There is also the chance in Arkansas that the state supreme court will find the ME ban unconstitutional under the Arkansas constitution, which will be the final word in Arkansas. Please read the Arkansas constitution bill of rights before casting doubt on the possibility of a constitutional amendment being declared unconstitutional under another part of the same constitution.

  • 13. Mike_Baltimore  |  August 21, 2014 at 3:27 pm

    I've heard that SCOTUS has scheduled oral arguments through the end of the year, based almost all on required reviews and 'holdovers' from precious years.

    How many they can schedule for the rest of the term is unknown, but I've also heard that SCOTUS can accept requests for cert for oral arguments in the current term until 'the end of December' (especially if the request is combined with [not just argued concurrently with] another case already scheduled for oral arguments, and/or if it is considered an 'emergency' case). Remember, in the 'Hollingsworth' case, cert was not granted until December 7, 2012, oral arguments took place on March 26, 2013, with the decision handed down on June 26, 2013.

    Thus early October is not the final time period for a decision on whether to grant cert or not.

  • 14. Corey_from_MD  |  August 21, 2014 at 5:56 pm

    Cool. If there is any updates before October, we will see it in the national news. I will watch this site and others more intently in October to see what happens in SCOTUS. I will probably slack off if there is no news by the end of the October and just wait for any headlines for the rest of the year.

    Time to get in some sunshine, hit the waves and hold tight to my sweetie on the Eastern Shore for the rest of the season. Enjoy Mike!

  • 15. galen697  |  August 21, 2014 at 1:48 pm

    Through the judicial process, anyways.

  • 16. ranjitbahadur0  |  August 21, 2014 at 2:07 pm

    There is still a chance (depending on how fast they move) that the 9th will overturn the NV ban, and with no one to appeal a stay might not be issued, before any SC decision.

    The 9th will in all likeliness also uphold the District court in ID but that will be appealed and stayed immediately.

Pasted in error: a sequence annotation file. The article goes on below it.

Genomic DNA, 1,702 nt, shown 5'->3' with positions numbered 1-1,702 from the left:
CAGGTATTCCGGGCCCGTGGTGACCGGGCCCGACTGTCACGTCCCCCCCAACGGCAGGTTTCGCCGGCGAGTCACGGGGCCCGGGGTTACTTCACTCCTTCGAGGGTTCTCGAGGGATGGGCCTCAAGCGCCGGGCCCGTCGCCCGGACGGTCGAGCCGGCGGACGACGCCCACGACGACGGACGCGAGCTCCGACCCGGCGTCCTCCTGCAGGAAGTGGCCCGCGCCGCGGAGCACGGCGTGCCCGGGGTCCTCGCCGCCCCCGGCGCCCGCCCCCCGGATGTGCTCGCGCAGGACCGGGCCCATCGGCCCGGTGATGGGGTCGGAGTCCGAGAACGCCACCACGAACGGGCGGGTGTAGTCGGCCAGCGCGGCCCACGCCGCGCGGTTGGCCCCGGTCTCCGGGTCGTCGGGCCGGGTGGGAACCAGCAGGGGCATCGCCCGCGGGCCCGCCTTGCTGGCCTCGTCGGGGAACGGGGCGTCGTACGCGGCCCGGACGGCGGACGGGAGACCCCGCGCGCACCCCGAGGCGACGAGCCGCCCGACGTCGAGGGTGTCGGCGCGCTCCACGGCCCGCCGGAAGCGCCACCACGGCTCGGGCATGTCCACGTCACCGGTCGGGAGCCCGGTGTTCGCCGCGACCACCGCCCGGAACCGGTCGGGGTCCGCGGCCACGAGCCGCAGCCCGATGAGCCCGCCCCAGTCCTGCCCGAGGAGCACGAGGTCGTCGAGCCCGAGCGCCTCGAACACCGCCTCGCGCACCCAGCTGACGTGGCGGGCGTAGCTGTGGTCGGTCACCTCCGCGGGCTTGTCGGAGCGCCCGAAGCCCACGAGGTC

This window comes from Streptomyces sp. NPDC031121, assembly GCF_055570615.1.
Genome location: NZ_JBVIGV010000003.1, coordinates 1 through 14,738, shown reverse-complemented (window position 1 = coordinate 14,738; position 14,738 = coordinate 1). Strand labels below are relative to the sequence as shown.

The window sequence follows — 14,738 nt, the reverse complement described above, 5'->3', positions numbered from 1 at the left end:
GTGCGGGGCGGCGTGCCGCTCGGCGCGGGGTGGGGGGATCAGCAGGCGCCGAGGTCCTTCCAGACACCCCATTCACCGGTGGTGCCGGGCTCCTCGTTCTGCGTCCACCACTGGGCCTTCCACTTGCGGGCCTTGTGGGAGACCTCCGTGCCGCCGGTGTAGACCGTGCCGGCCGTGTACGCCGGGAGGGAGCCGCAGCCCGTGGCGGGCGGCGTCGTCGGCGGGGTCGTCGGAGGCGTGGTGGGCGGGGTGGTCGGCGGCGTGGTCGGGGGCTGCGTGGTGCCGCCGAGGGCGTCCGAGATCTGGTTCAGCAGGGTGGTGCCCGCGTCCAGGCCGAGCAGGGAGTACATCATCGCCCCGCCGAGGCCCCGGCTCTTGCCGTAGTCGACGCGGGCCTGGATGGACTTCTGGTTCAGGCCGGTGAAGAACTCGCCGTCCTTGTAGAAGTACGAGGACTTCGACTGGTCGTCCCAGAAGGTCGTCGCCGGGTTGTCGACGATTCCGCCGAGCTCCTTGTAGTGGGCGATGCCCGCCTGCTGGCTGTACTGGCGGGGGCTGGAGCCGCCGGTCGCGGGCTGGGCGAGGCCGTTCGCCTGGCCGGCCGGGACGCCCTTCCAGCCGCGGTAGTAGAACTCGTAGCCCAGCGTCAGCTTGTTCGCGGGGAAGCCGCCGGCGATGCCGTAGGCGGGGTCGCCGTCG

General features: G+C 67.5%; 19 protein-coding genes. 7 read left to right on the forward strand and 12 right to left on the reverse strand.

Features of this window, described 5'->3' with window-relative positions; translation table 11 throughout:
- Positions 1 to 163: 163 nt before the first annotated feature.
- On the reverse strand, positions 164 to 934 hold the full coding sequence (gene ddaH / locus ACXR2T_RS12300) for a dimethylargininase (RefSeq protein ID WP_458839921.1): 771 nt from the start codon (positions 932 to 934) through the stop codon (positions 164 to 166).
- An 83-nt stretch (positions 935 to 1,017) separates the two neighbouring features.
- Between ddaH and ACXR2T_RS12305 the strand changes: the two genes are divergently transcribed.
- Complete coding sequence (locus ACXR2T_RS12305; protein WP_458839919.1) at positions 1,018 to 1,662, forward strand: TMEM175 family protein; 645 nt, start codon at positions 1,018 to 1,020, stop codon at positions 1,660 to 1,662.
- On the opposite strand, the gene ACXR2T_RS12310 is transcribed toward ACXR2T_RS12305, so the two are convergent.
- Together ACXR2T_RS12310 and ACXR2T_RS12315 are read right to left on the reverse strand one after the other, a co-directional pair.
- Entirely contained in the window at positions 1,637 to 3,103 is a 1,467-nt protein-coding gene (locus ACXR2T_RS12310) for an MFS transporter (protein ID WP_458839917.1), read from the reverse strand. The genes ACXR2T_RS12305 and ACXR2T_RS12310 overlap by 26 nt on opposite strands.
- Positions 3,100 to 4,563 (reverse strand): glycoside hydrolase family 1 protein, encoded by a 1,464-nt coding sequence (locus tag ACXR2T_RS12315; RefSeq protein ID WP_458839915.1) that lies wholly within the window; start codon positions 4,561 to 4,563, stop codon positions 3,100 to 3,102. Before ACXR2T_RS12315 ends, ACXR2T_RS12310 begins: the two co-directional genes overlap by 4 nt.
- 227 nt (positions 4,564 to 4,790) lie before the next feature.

• 17. RobW303  |  August 21, 2014 at 9:55 pm

    Since the North Carolina AG won't defend the ban, is there any other defendant in the case to appeal? If not, North Carolina could be added before SCOTUS rules.

    Similarly in the Nevada case: the hate group, due to prior precedent, won't have standing to appeal beyond the 9th Circuit Court, and the state has ceded its defense. This won't be stayed pending a SCOTUS ruling. SCOTUS will reject both an emergency stay request and a motion to intervene due to lack of standing. The mandate might get stayed temporarily while O'Scannlain seeks a pro-forma en banc review, but that will most likely be rejected. Nevada should only come trailing with the rest of the pack if the 9th follows an even more than usually glacial pace.

    Also, if the Republicans should lose the AG and governor's seats in Florida, that state might also precede the pack, unless I'm mistaken about the situation. Would the AFA have any more standing than the hate group in Nevada?

    Please correct me if I'm reading the situation wrong in any of these cases.

  • 18. Eric  |  August 21, 2014 at 1:44 pm

    Plaintiffs should really start challenging these stays. When a fundamental right is at issue, how is a stay warranted? Make theses judges show their legal reasoning.

  • 19. Ragavendran  |  August 21, 2014 at 3:44 pm

    Unfortunately at this point, since the Supreme Court granted a stay in Bostic, there is little to justify in not granting stays from the judges' point of view. They're just following the Supreme Court's direction, even if they realize that a stay is absolutely not justified by following the standard four-factor test, especially here when a fundamental right is being denied 🙁

  • 20. RobW303  |  August 21, 2014 at 9:59 pm

    They should keep hammering at the Supreme Court until it makes a more expansive response on the point. SCOTUS should not force lower courts to be "haruspices" regarding such a serious issue as the justification for stays.

  • 21. robbyinflorida  |  August 21, 2014 at 1:54 pm

    Could Pam Bondi block this from going to the appeals court? I think not.

  • 22. brandall  |  August 21, 2014 at 8:38 pm

    She will file a motion to stay stall pending the case until the a decision by SCOTUS. If she really wants to stall, she can ask for an en banc appeal. In this case, she will probably not get her request since this is the first cast to hit the 11th AC and they will want to weigh in. She now has to play chess on two boards, one with the FL SC and one with the 11th AC.

  • 23. sfbob  |  August 21, 2014 at 1:54 pm